Medically Reviewed by: Dr. Lankerani

    Lela Lankerani, D.O. has published articles in several scientific journals and has presented at national scholarly meetings.

    Exercising But Not Losing Weight? Here's Why

    Exercising But Not Losing Weight? Here's Why

    The hot summer is fast approaching, so it's time to pull out your summer clothes and swimsuits. If you spent more time than usual indoors throughout 2020, you might want to lose a little more than just winter weight. This brings up a unique problem: exercising but not losing weight.

    While it might seem like you're doomed to retain the weight that you gained during the pandemic lockdown, you can actually make some key changes to your diet and exercise routine. If your current regimen doesn't seem to work, here are a few aspects that could be holding you back.

    Eating the Wrong Foods

    Eating right is just as important as exercising. If you exercise regularly but have trouble losing weight, there might be a problem with what you fix in the kitchen. Doing an in-depth look at what you should eat is a different topic entirely.

    As a general rule, stick with foods that are all-natural. Check the list of ingredients on the foods that you consume. If you can't pronounce some of them, they probably don't belong in your body.

    Too Much Cardio, Not Enough Strength Training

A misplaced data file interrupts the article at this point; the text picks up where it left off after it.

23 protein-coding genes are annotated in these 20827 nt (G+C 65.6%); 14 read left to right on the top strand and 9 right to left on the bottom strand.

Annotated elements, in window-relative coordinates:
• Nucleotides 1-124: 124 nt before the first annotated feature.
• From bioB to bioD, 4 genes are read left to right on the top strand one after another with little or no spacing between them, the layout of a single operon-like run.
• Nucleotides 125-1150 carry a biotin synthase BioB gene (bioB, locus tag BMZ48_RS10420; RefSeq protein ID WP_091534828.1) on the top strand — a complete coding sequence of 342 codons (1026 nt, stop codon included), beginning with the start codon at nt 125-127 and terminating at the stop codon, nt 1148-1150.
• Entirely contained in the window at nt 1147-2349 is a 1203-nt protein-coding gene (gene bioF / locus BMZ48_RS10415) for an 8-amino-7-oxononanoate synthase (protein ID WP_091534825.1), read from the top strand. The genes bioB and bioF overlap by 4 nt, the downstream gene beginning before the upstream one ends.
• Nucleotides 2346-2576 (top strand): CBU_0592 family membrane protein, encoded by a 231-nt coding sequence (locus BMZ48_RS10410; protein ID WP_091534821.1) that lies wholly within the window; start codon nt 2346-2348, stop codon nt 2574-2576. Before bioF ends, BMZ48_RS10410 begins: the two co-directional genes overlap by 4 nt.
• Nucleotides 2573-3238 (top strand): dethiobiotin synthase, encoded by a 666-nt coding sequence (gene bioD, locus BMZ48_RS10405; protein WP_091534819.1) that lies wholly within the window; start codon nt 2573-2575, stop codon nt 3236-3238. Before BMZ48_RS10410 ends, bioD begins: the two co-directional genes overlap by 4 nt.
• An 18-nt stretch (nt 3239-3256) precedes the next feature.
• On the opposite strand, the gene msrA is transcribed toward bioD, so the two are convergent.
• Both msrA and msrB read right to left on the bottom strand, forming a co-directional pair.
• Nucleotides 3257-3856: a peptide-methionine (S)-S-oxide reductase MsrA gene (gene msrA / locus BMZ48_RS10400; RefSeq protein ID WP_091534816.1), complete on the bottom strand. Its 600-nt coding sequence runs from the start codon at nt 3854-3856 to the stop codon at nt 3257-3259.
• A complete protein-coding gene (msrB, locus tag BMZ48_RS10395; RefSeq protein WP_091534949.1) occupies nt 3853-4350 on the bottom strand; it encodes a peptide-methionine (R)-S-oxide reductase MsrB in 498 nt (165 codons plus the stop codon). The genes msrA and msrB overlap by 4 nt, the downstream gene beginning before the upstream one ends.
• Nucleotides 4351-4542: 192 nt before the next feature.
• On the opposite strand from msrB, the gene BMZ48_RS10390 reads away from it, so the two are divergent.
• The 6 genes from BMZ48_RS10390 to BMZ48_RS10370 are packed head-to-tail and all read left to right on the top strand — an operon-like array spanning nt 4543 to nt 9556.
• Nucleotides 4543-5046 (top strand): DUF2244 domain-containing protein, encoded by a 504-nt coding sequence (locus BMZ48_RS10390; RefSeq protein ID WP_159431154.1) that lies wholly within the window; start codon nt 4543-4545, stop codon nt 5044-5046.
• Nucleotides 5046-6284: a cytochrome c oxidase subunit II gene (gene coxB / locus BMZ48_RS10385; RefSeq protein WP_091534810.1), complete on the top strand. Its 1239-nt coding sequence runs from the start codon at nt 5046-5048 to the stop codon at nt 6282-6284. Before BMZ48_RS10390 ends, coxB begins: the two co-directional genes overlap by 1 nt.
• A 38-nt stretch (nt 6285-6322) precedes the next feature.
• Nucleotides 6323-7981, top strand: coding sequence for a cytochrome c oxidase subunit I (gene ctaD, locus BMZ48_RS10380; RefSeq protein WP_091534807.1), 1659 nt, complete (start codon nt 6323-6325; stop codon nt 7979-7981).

When people think of losing weight, they generally think of burning fat through cardio. While cardio is an important part, there is such a thing as doing too much. Excessively long cardio sessions that last for 90 minutes or longer, or going for a 10-mile run, often eats into your lean muscle. You need this muscle to increase your metabolism and burn more calories.

    On this same note, strength training is important because it helps you build more muscle. To put it simply, muscles require more energy, so they tend to burn more calories. Even at rest, muscles burn more calories. The more muscle that you have, the more fat that you burn. As a result, you should lift weights alongside cardio exercises.

    Your Weight Loss Plateaus

    Let's say that you eat right and work out regularly but can't get the extra pounds to come off. The issue could be that your weight loss has plateaued. There are many reasons why this can happen, but one of the most common is your calorie count.

    When you first lower your calorie intake, you'll probably notice a rapid loss of weight. This happens as your body starts to burn through all of its stored glycogen. To get down to your goal weight, you might need to cut back your calories again. Otherwise, you may need to ramp up your physical activity to burn through more calories than what you consume.

    Not Taking Time to Recover

    When you want to burn fat, it can be tempting to exercise every day, especially if you're exercising but not losing weight. You mistakenly think that the more you exercise, the more weight that you'll lose. While working out every day isn't necessarily a bad thing, it's important to give your body time to recover.

    Consider following a routine that works different muscle groups on alternating days. If you do weight lifting one day, do light cardio and stretching the following day. Doing so gives your muscles time to recover. Believe it or not, this recovery time is when your body burns through the most fat for energy to repair itself.

    When you make these key changes to your diet and exercise regimen, you should notice a change in your weight in a couple of weeks. The most important thing is that you lose weight in a healthy way.

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